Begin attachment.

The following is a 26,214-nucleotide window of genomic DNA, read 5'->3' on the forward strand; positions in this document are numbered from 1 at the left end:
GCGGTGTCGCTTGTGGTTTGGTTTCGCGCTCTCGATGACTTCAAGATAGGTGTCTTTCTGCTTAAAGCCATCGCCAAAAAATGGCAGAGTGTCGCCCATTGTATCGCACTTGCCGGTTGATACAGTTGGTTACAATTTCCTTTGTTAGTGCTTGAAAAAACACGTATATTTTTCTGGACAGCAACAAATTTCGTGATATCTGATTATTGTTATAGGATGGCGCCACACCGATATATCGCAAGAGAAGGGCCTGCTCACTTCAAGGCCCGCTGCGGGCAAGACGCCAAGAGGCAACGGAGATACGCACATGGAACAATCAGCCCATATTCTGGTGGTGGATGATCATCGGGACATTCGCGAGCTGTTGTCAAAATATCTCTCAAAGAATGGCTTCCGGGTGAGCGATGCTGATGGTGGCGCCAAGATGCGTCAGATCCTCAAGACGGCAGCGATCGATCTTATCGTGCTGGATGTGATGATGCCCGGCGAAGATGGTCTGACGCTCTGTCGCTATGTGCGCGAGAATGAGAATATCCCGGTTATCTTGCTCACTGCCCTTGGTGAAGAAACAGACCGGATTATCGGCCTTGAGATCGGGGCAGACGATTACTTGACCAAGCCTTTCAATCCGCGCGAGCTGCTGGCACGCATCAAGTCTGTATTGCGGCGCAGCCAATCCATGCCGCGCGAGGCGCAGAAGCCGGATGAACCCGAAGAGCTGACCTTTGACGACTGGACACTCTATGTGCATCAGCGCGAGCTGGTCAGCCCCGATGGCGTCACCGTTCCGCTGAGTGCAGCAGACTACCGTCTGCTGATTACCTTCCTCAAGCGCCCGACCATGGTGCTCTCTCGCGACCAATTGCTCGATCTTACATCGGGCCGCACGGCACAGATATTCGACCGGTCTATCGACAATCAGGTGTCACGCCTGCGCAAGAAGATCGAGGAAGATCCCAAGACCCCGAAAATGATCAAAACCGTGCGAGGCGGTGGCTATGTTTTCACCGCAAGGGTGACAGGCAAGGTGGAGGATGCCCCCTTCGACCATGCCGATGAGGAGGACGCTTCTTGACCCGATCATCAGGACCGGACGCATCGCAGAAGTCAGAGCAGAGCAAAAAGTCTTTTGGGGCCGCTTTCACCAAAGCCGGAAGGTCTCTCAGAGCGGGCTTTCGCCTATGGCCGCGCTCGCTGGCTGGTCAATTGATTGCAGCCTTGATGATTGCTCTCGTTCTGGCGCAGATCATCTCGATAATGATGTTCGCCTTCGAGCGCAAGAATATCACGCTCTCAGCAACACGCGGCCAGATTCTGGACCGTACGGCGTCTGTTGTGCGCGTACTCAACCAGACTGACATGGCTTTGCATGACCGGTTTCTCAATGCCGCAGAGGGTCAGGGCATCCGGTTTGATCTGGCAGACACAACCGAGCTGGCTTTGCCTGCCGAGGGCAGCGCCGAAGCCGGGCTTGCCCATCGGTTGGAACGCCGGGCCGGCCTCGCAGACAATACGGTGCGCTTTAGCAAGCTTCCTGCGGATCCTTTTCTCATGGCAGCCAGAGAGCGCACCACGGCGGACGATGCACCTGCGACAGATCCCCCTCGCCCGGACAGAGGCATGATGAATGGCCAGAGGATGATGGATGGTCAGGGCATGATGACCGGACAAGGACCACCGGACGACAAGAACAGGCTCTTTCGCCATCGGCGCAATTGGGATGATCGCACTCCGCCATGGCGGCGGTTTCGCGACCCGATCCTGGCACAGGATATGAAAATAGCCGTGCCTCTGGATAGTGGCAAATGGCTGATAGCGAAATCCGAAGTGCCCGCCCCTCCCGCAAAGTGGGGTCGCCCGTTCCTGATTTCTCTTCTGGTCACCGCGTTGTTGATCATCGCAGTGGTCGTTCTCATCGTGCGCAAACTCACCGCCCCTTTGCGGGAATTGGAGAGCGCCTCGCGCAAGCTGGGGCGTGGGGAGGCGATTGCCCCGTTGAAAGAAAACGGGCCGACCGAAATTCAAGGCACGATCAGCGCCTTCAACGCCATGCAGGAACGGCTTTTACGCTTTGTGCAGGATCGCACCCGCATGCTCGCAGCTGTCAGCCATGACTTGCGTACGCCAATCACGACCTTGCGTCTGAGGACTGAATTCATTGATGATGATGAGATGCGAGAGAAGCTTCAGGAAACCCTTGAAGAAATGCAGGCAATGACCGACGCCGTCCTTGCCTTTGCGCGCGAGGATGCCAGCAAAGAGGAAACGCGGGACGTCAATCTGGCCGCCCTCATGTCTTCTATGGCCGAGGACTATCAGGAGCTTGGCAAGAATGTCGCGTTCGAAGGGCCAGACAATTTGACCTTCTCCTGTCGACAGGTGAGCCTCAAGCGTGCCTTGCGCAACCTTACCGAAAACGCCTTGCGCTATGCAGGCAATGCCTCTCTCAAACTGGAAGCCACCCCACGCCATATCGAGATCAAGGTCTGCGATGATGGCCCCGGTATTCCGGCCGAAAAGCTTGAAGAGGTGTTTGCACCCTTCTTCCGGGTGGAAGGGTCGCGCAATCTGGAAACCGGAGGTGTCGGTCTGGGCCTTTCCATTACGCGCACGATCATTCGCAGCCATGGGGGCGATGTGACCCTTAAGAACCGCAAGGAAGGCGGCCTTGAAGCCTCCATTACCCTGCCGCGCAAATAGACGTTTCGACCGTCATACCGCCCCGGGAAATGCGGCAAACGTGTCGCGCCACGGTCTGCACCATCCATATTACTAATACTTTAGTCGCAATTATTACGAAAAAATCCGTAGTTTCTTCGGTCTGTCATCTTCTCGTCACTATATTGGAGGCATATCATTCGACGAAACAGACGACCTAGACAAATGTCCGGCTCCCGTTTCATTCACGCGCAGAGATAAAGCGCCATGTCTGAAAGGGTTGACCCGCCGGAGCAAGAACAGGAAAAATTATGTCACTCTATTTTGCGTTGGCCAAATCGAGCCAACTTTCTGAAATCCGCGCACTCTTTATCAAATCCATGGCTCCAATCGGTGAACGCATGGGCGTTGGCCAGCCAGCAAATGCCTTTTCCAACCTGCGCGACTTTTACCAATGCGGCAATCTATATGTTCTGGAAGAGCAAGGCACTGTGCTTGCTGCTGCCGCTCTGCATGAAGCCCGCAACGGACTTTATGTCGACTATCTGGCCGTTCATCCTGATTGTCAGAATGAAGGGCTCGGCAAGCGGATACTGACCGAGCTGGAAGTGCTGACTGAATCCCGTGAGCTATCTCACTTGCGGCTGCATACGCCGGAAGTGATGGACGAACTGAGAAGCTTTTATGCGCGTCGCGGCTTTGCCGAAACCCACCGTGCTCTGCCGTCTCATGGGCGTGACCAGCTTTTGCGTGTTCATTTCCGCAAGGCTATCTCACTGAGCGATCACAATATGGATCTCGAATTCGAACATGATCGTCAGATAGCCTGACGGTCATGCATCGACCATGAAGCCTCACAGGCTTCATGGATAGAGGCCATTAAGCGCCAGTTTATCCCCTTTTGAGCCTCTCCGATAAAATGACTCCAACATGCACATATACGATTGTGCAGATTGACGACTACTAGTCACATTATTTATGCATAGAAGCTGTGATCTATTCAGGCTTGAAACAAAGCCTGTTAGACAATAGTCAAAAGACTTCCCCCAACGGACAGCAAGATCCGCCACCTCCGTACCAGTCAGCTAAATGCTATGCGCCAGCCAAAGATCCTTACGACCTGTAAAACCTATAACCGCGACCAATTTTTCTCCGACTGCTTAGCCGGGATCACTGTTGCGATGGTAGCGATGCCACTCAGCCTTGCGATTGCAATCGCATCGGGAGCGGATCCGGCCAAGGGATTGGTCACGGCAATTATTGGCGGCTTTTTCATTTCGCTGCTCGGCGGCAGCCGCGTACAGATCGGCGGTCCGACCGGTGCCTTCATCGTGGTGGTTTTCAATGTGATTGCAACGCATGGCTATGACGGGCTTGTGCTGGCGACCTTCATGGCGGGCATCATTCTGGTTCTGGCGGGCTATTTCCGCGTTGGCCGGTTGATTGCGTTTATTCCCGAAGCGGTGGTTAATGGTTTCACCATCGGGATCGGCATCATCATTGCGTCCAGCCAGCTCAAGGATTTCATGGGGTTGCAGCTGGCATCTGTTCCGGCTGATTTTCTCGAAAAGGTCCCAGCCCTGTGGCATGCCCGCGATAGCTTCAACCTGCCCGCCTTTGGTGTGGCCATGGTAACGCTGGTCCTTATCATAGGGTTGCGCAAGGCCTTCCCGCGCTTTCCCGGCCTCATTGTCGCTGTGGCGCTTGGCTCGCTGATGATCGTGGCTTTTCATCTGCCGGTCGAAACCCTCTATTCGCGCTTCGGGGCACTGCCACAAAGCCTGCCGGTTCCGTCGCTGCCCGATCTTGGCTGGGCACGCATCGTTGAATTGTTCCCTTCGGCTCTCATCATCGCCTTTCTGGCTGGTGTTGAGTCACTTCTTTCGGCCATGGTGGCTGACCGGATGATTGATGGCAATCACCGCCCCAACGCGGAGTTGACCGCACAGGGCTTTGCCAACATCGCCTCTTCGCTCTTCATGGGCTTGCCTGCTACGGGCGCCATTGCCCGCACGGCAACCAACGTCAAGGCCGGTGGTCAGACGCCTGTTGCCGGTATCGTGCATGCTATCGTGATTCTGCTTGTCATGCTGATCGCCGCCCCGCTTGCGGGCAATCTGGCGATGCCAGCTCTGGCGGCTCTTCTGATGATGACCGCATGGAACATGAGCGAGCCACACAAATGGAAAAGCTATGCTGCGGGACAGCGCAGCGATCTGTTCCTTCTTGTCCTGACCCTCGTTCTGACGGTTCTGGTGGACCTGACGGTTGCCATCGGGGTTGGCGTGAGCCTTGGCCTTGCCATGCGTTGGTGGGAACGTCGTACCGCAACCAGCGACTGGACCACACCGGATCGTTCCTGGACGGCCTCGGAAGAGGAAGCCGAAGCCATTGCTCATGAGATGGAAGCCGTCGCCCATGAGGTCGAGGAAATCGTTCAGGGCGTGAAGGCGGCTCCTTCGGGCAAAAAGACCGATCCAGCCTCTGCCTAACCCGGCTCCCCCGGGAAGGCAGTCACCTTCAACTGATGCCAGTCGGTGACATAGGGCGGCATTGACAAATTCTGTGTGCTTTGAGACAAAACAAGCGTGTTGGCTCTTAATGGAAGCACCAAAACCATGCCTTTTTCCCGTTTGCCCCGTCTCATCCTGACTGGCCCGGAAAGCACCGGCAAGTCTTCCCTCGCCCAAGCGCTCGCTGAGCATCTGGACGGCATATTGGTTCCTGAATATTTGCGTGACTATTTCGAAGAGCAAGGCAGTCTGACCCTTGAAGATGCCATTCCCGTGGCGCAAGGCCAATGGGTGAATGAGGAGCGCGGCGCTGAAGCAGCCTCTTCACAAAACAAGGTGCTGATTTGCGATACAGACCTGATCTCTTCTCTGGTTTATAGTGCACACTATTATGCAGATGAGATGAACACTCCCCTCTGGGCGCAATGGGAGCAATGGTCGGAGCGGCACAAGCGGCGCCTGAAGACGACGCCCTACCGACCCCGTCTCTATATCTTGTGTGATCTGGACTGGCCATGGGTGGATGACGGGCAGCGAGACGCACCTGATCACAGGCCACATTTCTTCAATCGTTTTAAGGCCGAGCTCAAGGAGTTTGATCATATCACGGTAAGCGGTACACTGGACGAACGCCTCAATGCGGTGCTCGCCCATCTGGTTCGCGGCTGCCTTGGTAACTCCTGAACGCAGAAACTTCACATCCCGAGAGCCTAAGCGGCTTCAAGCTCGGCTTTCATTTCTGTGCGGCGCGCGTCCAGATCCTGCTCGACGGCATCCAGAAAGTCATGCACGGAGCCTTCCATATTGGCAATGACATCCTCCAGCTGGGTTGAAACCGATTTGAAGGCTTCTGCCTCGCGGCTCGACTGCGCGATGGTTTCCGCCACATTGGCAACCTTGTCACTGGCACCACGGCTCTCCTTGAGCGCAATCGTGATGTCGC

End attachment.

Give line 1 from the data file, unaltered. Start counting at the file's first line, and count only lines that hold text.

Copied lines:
The following is a 26,214-nucleotide window of genomic DNA, read 5'->3' on the forward strand; positions in this document are numbered from 1 at the left end: